Transit Score map of San Francisco. Image from Walk Score.

Yesterday, Walk Score — developer of the popular method for evaluating neighborhood walkability (and filling out NCAA tournament brackets) — announced its first ranking of cities by Transit Score, a measure of the “usefulness” of a city’s transit system.

On a 100-point scale, New York and San Francisco took the top two spots with scores of 81 and 80 respectively, while Boston (74), Washington DC (69), and Philadelphia (68) round out the top five (see the full rankings).

Walk Score CEO Josh Herst believes this is an important time to begin evaluating cities in terms of transit, and all the Americans who rode transit 10.4 billion times in 2011 would likely agree with him. “Heading to the gas pump this season is about as much fun as getting a root canal,” Herst said in the official release (PDF).

“With gas prices expected to hit new highs, more people are riding transit, walking and biking to save money. And being able to leave your car at home more often is great for your wallet, your waistline and the environment,” he said.

The company generates Transit Scores using data provided by transit agencies, and takes into account the number of nearby transit routes (weighted differently by mode), how often those routes run, and how far away the stations are from any given point. A city’s score is based on a population-weighted average of all individual point scores. For an excellent discussion of the Transit Score methodology, check out this exchange between transit expert Jarrett Walker and Walk Score’s Matt Lerner from early 2011.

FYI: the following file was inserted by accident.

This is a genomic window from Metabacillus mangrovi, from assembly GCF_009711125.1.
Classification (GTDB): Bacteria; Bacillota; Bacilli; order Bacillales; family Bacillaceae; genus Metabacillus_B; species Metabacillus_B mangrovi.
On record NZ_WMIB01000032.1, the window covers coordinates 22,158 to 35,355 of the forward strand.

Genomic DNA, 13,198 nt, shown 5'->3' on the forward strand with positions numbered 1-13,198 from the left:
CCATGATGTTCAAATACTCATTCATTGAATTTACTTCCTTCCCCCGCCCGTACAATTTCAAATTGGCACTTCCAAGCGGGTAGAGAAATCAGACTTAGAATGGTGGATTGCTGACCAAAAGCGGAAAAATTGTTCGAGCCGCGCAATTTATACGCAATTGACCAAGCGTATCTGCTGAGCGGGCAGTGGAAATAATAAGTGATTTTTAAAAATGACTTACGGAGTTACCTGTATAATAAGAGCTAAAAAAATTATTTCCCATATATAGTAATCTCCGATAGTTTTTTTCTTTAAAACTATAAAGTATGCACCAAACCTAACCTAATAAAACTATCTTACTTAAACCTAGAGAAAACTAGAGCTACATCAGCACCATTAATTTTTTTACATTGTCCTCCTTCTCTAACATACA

Overall, it’s fair to say that few American cities score well on the system. Of the 25 largest cities that make their transit data available to the public, only ten topped a Transit Score of 50, which is the lowest score qualifying as “good transit,” described as “many transit options nearby.” Most (14) fall into the “some transit” bracket, and the 25th-highest Transit Score among the cities evaluated — Raleigh, NC — is a 23, the upper end of “minimal transit.”

The scale is non-linear; that is, raising a city’s Transit Score from 70 to 80 would take much more work than raising it from 60 to 70. Because of the population weighting, the more people who live in a city, the harder it is to raise the score: As the Walk Score website explains, one additional bus route means a lot more for a small town than it would for a big city.

Furthermore, rail transit (including subways and light rail) is weighted at twice the value of a bus route, with ferries, cable cars, and other modes splitting the difference between the two. These numbers weren’t pulled out of thin air — they reflect research that shows a range of effects of different transit modes on the value of surrounding land.

Because of this, Transit Scores will tend to be higher in the center of cities where multiple rail lines converge, but where residential population may not be at its densest. It’s not hard to see how development near rail stations could make or break a city’s Transit Score.

No doubt, Transit Score is a useful way to compare different neighborhoods within a city, and now entire cities as a whole. But it primarily reflects how easy it is to get to transit, rather than where you can go and what you can do with transit once you’re on it.

Cross-posted at Streetsblog Capitol Hill.